I know I’ve been a bit quieter than usual. I’ve been off learning… a lot. Which means that a number of things are piling up that I’d like to share.
Rapid fire today.
Notepad is a great formula editor
This pains me to admit since I worked on the PowerPivot formula editor, but… I’ve been cheating on my own creation. With Notepad, of all things. Does that mean I’m slumming?
Wait, how did that picture get in here? How is that remotely relevant to slumming? Some sort of typo I guess. (Nazi garb… ugh).
And did I just compare the PowerPivot formula editor to Sandra Bullock?
Turns out that Notepad lets me do a number of things that I find myself needing:
- Indenting the formulas – I’ve been doing a lot of complex stuff lately. Readability has become crucial.
- Saving formulas – sometimes when I get something done and know I’m going to want to re-use it, I save it in a text file.
- Find and replace – when re-using a formula, most of the time the column names need to be changed. How cool is it to do that automatically rather than manually?
- Bigger font size – better readability.
And the formula editor in PowerPivot supports copy/paste, so you can move back and forth between it and Notepad without issue. (Somehow I think Jesse’s life might not be so smooth).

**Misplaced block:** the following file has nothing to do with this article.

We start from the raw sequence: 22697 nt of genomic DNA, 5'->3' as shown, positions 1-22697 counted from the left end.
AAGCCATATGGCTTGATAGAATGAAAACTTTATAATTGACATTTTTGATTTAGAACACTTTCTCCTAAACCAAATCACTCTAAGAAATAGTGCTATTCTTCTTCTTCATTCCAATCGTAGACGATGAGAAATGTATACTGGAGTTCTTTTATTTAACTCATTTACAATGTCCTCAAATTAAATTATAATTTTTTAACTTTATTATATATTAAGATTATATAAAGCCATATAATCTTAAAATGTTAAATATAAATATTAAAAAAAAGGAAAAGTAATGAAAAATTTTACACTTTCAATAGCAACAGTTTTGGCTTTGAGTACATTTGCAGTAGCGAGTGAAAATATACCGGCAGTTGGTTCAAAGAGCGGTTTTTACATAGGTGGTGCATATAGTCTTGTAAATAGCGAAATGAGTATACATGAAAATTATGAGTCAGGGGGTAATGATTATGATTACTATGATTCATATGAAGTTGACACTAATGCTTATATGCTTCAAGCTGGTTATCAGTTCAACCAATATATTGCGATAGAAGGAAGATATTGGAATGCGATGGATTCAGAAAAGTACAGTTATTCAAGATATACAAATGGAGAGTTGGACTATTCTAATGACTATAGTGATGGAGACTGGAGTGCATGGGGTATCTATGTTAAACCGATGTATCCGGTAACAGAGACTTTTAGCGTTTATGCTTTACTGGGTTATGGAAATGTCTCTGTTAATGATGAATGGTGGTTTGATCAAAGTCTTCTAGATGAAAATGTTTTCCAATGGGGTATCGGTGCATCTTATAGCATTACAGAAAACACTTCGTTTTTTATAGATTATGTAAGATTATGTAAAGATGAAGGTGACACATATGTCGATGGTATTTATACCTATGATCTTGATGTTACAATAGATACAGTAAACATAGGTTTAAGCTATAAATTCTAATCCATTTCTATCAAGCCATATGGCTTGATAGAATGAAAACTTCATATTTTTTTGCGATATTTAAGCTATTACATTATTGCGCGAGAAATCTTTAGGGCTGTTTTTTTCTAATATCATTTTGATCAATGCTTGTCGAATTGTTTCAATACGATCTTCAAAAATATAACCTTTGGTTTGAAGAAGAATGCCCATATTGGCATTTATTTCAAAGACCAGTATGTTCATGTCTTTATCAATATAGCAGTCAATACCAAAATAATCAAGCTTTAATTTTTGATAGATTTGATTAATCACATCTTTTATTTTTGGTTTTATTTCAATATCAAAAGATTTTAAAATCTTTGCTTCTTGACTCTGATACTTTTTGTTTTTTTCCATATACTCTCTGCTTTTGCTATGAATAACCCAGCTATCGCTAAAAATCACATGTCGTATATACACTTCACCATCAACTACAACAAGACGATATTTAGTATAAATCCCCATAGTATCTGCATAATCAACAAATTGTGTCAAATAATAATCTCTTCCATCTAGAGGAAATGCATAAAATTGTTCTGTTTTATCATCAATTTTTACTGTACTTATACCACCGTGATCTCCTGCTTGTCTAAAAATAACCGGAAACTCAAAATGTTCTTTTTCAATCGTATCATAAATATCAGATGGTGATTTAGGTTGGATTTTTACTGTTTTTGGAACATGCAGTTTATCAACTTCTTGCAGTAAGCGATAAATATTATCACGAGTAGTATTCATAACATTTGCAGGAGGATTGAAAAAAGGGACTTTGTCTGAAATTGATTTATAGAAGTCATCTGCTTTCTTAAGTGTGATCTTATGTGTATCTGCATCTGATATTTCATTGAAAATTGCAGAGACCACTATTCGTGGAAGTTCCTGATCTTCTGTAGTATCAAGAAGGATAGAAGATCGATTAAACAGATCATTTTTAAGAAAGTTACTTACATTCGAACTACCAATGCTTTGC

Anyway, I highly recommend it. (Notepad, I mean). And if anyone has another editor that they’ve tried and liked, let me know.
SharePoint Saturdays – more proof that SharePoint is exploding
What are these people doing on a Saturday morning, sitting in a lecture hall?
They are attending a “SharePoint Saturday” in Ann Arbor, Michigan. These events are held every couple of weeks in a different location – I see them talked about all the time in Twitter but this was my first time attending one. Wow! 200 people spent an entire Saturday, unpaid, listening to SharePoint talks?
Do you see what I am talking about when it comes to the SharePoint community? Ignore SharePoint at your own peril. Customer-wise, it’s the hottest thing going from MS.
And of course, the gratuitous shot of yours truly delivering the keynote speech, and my PowerPivot session where people were literally sitting in the aisle.
Clearly the SharePoint audience has great taste
On a completely serious note, I will say that the SharePoint audience “gets” PowerPivot better, on average, than the Excel or BI audiences. They see the value of the whole system more readily than the other groups, who often tend to view it through their existing lenses.
Surprising? Perhaps. But true.
(Note that this was my first-ever keynote speech, and I was introduced as “the most famous person we could find” – best intro ever! There’s a joke to be made here about how scrappy the SharePoint community is, something to do with small budgets… that said, they arranged a luxury suite at the Pistons game, and a huge limo to take all of the speakers to the arena!)
Two weeks after the event and I’m still shaking my head in (happy) disbelief.